Most of these tools use a type of Deep Learning model known as GANs (Generative Adversarial Networks), which have become very popular due to fake news and especially Deepfake-type videos. This type of approach (the case of an AI model writing an article by itself in 2020 using the GPT-3 platform is truly historical) can generate a real impact on societies, as we have seen in recent years with several electoral processes and with critical social revolts. The combination of classic disinformation techniques with advanced AI models of this type and bots in social networks can significantly impact the opinions and attitudes of our society, directing these massive feelings for very different purposes.
The battle between good and evil
Once again, the battle between good and evil on the internet remains constant, although now we talk about AI. In the ‘blue’ team (blue team), in charge of defending the computer systems of the companies, there will be a lot of rules to follow: decalogues of ethics and good practices, supervision by third parties, strict control of the datasets (to also avoid attacks by ‘poisoning’ the model), models that protect personal data (the GDPR would also apply in these cases, for example) and availability of reliable and neutral datasets. To all this, it will be necessary to add, when applicable, the budgetary restrictions of platforms and services in the cloud required to move all this intelligence and make it effective in the specific use case.
On the other hand, the ‘red’ team, in charge of carrying out tests and controlled attacks to detect security holes, will have complete freedom of movement and avoid quality controls and tight budgets. The end will justify the means. A legion of criminal organizations, actors with alleged sponsorships, volunteers for the cause, and apprentice “movie” hackers will launch into practice with AI models written in Python and downloadable from Github or similar. The recipe for guaranteed success. Creativity is the limit, and all kinds of labs are good places for innocent experiments with possible red team tools.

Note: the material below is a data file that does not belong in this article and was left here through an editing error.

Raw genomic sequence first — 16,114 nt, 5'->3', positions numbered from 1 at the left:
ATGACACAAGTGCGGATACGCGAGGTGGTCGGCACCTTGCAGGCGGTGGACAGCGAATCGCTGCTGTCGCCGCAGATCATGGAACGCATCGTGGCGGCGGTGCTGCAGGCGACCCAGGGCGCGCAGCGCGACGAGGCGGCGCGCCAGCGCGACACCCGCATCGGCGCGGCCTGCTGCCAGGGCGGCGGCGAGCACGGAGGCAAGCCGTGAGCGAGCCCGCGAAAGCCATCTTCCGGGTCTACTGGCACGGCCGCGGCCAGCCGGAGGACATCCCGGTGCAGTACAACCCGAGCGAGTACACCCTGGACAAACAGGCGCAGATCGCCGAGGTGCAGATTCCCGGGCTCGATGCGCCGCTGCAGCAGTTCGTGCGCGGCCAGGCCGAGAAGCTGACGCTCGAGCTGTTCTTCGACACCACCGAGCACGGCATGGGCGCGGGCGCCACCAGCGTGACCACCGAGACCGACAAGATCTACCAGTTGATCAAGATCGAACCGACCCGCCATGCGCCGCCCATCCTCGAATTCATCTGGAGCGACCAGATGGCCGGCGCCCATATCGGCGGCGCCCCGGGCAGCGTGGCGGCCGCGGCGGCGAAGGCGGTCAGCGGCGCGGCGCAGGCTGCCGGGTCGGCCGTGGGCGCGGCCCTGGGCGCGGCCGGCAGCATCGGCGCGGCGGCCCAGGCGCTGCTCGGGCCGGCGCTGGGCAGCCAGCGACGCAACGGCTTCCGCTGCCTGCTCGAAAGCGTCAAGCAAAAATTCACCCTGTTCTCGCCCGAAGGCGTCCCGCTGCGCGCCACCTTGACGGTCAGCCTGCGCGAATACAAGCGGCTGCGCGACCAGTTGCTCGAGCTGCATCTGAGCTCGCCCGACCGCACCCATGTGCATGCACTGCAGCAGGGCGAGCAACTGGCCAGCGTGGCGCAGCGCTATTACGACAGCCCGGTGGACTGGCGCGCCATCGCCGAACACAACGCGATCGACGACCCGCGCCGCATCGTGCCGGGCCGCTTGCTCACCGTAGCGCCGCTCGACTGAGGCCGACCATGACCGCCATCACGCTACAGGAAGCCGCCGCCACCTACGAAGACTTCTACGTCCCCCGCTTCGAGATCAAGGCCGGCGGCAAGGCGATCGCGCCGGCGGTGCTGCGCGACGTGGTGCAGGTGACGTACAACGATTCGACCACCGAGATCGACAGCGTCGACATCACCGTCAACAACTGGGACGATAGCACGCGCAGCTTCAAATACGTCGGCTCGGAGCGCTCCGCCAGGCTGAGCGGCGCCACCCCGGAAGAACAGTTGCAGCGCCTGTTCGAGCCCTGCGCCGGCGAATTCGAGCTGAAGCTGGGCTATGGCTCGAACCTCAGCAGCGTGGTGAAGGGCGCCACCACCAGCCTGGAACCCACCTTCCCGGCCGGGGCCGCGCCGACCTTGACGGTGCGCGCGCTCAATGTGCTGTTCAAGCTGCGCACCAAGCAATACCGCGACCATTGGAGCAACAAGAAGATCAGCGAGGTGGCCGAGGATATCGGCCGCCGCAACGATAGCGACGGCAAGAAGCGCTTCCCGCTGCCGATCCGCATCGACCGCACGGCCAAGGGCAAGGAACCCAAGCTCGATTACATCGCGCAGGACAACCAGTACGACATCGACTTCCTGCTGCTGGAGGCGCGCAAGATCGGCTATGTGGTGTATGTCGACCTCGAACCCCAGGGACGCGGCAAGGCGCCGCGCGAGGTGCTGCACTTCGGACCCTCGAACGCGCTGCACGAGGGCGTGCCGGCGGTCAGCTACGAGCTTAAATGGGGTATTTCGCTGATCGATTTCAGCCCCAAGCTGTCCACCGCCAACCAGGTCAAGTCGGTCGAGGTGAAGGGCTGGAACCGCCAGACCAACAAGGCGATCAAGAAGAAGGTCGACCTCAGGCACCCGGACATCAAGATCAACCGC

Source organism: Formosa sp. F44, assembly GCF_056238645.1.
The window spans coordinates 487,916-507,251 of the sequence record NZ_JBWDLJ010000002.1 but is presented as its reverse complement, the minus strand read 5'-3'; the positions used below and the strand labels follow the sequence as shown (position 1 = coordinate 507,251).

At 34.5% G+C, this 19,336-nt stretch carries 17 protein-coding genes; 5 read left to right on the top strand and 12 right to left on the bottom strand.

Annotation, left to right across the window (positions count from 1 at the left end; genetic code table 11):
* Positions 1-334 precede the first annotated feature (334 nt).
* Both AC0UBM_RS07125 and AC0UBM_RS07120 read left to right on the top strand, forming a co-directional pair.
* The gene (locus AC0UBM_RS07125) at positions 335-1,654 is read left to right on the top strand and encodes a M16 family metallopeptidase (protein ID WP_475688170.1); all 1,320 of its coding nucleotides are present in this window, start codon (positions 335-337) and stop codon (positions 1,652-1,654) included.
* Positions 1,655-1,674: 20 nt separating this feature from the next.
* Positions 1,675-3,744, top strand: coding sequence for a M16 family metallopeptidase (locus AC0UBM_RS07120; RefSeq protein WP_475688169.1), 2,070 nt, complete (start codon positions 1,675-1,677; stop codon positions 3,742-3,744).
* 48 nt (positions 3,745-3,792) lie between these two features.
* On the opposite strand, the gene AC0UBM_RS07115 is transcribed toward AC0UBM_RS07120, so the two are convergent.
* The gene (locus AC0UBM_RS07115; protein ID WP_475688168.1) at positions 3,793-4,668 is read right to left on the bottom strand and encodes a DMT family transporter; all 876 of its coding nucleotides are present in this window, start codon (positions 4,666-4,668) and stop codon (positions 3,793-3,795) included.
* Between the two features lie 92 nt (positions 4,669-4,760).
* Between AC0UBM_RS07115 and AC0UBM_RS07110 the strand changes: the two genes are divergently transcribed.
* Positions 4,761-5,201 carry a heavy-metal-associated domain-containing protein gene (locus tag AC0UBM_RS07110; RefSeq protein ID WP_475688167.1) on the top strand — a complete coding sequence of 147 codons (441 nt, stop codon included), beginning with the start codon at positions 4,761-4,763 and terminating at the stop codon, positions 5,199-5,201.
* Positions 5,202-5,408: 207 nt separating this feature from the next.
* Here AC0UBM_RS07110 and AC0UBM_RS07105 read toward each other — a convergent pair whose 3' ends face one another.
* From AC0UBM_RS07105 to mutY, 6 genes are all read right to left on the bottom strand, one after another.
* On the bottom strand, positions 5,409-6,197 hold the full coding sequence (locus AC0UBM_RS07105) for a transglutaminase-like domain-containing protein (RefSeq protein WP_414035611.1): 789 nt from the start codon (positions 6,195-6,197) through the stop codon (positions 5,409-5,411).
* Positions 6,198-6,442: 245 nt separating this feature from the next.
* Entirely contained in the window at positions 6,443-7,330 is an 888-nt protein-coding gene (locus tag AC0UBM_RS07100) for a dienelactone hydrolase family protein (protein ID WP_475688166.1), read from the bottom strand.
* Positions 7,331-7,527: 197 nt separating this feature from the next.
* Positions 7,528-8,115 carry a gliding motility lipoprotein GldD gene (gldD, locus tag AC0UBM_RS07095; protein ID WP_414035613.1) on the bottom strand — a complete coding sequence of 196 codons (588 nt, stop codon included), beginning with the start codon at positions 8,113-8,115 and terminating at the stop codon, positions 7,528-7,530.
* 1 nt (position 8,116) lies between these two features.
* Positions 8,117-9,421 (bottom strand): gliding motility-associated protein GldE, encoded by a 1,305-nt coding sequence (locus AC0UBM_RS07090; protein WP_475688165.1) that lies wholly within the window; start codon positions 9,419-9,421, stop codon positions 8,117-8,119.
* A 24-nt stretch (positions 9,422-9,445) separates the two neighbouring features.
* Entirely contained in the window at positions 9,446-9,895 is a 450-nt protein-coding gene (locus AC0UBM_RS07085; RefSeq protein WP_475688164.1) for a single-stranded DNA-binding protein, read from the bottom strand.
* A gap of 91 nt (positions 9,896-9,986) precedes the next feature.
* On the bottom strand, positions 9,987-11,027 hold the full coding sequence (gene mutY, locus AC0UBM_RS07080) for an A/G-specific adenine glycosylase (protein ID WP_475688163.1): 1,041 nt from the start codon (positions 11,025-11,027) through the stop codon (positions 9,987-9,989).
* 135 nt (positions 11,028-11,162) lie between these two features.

For years AI models automatically detect and respond to attacks orchestrated or based on other AI models.
The effectiveness of AI models
For years, no professional in the cybersecurity sector has raised the question of the need to use AI in all available defense and detection platforms. The battle remains challenging in terms of actor variants and methods, and only by using ‘intelligent help’ will we be able to face this epic battle with any guarantee of success.
The critical point is constant hard work on the effectiveness of the AI models we use on the platforms (tomorrow, there will be a newly compiled malware and a new intrusion technique) combined with an optimal orchestration of people, processes, and technology with automation as the backbone of our entire operation cycle. By training those models repeatedly and fine-tuning their level of accuracy, we stand a real chance of protecting our organization. The best practices of our operations will do the rest.
The threats are too varied and numerous to work any other way. The machine that faces the device is like in a science fiction movie.
In short, the family of technologies around AI offers an enormous competitive advantage to all actors in cybersecurity. Neither ‘they’ nor ‘we’ pass the opportunity to use it for our purposes. The large cybersecurity services providers have optimized our operations to be much more agile and precise in our daily work, even if the volume of data is very high. For years, AI models have automatically detected and responded to attacks orchestrated or based on other AI models. It is the fully automated scenario that has come to stay. For this reason, we must choose our service providers and associated technology manufacturers with the utmost care.
As we have seen with Artificial Intelligence in recent decades, we will likely see a similar evolution in quantum technology and its technological derivatives in the coming years. Now is the time to face the battle in cyberspace: the risks and consequences are visible in organizations worldwide.
It’s time to be prepared, choose your allies and your weapons, and develop a strategy for the battle.